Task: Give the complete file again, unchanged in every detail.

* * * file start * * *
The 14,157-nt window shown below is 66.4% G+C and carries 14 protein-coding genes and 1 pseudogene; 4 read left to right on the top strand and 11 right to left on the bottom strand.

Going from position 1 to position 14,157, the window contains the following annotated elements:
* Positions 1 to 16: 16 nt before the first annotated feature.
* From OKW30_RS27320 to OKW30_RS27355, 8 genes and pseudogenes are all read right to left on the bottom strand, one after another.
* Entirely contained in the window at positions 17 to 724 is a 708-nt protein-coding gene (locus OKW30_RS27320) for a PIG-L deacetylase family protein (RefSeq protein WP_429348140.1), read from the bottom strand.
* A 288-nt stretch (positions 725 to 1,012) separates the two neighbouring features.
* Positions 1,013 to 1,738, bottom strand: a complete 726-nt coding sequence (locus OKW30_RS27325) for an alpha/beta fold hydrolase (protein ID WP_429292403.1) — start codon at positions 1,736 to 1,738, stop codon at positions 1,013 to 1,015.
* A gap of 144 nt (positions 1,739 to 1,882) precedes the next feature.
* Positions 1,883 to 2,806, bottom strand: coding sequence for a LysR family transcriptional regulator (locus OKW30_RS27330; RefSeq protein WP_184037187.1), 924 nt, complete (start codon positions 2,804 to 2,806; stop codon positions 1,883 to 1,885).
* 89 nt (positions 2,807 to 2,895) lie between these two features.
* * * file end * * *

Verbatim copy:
The 14,157-nt window shown below is 66.4% G+C and carries 14 protein-coding genes and 1 pseudogene; 4 read left to right on the top strand and 11 right to left on the bottom strand.

Going from position 1 to position 14,157, the window contains the following annotated elements:
* Positions 1 to 16: 16 nt before the first annotated feature.
* From OKW30_RS27320 to OKW30_RS27355, 8 genes and pseudogenes are all read right to left on the bottom strand, one after another.
* Entirely contained in the window at positions 17 to 724 is a 708-nt protein-coding gene (locus OKW30_RS27320) for a PIG-L deacetylase family protein (RefSeq protein WP_429348140.1), read from the bottom strand.
* A 288-nt stretch (positions 725 to 1,012) separates the two neighbouring features.
* Positions 1,013 to 1,738, bottom strand: a complete 726-nt coding sequence (locus OKW30_RS27325) for an alpha/beta fold hydrolase (protein ID WP_429292403.1) — start codon at positions 1,736 to 1,738, stop codon at positions 1,013 to 1,015.
* A gap of 144 nt (positions 1,739 to 1,882) precedes the next feature.
* Positions 1,883 to 2,806, bottom strand: coding sequence for a LysR family transcriptional regulator (locus OKW30_RS27330; RefSeq protein WP_184037187.1), 924 nt, complete (start codon positions 2,804 to 2,806; stop codon positions 1,883 to 1,885).
* 89 nt (positions 2,807 to 2,895) lie between these two features.